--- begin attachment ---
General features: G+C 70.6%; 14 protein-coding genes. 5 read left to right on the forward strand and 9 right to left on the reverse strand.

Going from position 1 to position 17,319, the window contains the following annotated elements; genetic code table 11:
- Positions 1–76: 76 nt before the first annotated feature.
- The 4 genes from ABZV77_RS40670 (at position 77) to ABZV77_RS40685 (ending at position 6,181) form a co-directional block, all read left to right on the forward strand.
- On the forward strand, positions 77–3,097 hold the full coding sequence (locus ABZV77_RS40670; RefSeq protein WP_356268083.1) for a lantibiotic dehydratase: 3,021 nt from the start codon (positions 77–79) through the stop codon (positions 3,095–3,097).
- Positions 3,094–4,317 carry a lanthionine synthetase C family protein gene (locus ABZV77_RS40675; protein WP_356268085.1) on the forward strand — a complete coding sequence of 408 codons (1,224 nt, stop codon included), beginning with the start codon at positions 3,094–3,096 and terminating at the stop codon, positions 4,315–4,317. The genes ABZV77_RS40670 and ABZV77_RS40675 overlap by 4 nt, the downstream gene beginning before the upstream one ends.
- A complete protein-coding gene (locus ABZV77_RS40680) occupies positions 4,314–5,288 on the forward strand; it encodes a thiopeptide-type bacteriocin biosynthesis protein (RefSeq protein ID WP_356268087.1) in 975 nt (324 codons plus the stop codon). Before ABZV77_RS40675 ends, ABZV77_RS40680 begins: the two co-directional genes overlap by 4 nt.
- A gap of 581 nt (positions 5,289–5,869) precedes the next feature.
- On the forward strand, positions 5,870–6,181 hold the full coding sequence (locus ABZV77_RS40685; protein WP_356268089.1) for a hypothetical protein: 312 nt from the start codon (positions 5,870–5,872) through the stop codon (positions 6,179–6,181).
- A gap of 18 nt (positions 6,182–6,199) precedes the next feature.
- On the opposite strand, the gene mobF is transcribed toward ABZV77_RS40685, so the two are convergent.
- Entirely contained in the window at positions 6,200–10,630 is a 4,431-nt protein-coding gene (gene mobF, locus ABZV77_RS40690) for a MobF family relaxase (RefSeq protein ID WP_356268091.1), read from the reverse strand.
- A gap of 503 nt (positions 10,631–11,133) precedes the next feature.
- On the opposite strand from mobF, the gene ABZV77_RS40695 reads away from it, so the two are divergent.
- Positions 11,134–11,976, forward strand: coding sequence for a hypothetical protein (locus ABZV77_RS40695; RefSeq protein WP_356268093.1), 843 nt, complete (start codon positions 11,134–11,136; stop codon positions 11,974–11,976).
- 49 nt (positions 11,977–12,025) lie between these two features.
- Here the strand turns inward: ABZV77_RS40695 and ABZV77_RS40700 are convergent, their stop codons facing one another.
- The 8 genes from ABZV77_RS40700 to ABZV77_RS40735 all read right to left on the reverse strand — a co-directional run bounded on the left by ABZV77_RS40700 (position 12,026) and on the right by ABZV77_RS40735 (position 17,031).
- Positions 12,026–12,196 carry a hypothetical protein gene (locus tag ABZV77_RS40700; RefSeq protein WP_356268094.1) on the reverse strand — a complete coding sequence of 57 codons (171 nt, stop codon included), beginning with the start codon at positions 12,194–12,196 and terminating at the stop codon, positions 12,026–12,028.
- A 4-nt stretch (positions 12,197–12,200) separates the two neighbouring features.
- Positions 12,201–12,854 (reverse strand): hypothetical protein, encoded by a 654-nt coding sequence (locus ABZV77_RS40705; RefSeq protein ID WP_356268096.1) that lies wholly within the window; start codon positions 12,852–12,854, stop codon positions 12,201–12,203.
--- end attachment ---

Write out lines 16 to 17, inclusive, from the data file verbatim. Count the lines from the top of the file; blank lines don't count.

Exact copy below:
- 49 nt (positions 11,977–12,025) lie between these two features.
- Here the strand turns inward: ABZV77_RS40695 and ABZV77_RS40700 are convergent, their stop codons facing one another.